CHEMY301-21A (HAM)

Advanced Organic Chemistry

15 Points

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Division of Health Engineering Computing & Science
School of Science
Chemistry and Applied Physics

Staff

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Convenor(s)

Lecturer(s)

Administrator(s)

Placement/WIL Coordinator(s)

Tutor(s)

Student Representative(s)

Lab Technician(s)

Librarian(s)

: cheryl.ward@waikato.ac.nz

You can contact staff by:

  • Calling +64 7 838 4466 select option 1, then enter the extension.
  • Extensions starting with 4, 5, 9 or 3 can also be direct dialled:
    • For extensions starting with 4: dial +64 7 838 extension.
    • For extensions starting with 5: dial +64 7 858 extension.
    • For extensions starting with 9: dial +64 7 837 extension.
    • For extensions starting with 3: dial +64 7 2620 + the last 3 digits of the extension e.g. 3123 = +64 7 262 0123.
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Paper Description

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This paper covers theoretical and practical Organic Chemistry and is regarded as an extension of the principles learnt in CHEMY102 and CHEMY201. This paper supports the major in chemistry and the minor in biochemistry.

The theory section of this paper (12 x 2 Lectures per week plus tutorials as required) covers advanced carbohydrate chemistry, principles of chemical synthesis, pericyclic reactions and natural product chemistry.

In the laboratory sessions (6 x 3 hours per week in one 6 week block) you will synthesize two compounds and characterize them and carry out a multi-step reaction preparing glucose derivatives with characterization.

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Paper Structure

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The course consists of two formal lectures per week plus a tutorial. In some weeks the tutorial slot may be used to deliver lecture material due to public holidays affecting lecture slots and to accommodate timetable clashes for staff.

Tutorials may not always occur each week.

Lectures and tutorials are recorded on Panopto and are available through Moodle.

Lecture Notes

These must be purchased from Campus Copy or downloaded from Moodle. We recommend that you print these notes single-sided to allow space for extra writing and also print them large enough to allow annotation of figures and chemical structures.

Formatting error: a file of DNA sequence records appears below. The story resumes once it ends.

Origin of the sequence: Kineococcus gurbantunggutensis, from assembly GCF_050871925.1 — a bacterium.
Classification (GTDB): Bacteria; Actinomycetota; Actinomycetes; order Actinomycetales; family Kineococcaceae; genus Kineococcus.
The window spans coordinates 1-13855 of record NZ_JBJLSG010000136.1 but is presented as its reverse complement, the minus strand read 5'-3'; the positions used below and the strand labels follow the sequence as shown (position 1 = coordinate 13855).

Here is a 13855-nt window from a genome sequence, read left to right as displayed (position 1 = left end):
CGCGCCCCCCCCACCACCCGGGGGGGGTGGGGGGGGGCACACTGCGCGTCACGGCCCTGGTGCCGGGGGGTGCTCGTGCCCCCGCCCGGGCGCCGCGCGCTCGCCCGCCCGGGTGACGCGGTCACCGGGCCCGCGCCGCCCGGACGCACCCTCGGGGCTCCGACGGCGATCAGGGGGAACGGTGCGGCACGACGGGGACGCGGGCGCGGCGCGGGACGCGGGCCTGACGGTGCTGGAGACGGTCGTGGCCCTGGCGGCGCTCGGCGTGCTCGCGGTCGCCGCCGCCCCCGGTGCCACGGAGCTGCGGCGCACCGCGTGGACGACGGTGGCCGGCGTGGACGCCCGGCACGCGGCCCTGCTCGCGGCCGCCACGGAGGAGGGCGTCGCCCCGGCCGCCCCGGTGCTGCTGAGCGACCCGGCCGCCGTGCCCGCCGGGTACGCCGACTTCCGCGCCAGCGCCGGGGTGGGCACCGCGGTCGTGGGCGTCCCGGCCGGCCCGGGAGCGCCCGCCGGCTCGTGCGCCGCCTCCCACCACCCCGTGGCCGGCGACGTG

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Learning Outcomes

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Students who successfully complete the paper should be able to:

  • Explain pericyclic reactions and sigmatropic shifts in terms of frontier molecular orbital theory
    Linked to the following assessments:
  • Predict stereochemistry of products of pericyclic reactions using Woodward-Hoffmann rules.
    Linked to the following assessments:
  • Suggest synthetic pathways to mono and bicyclic compounds using pericyclic reactions
    Linked to the following assessments:
  • Explain equilibrium distributions of ring forms of monosaccharides in terms of stereoelectronic influences
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  • Name common biological oligosaccharides
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  • Use the disconnection approach to suggest synthons for synthesis of target molecules using reactions learned at all three levels.
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  • Comment on the efficacy of a synthesis in terms of atom economy
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  • Comment on aspects of chemoselectivity in a synthesis and the use of protecting groups
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  • Draw/indicate the precursors and a plausible biosynthetic route to the production of a given secondary metabolite.
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  • Analyse secondary metabolites and recognise their biosynthetic pathway of origin.
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  • Analyse provided experimental labeling information to predict likely biosynthetic routes to a given metabolite.
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  • Explain the differences between stable and radioactive labels and the relative merits of each.
    Linked to the following assessments:
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Assessment

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Please note that Laboratory Report 1 is a compulsory piece of assessment.

At this stage it is assumed that the test and the final test or examination will occur on campus and in person.

These items will NOT be open-book.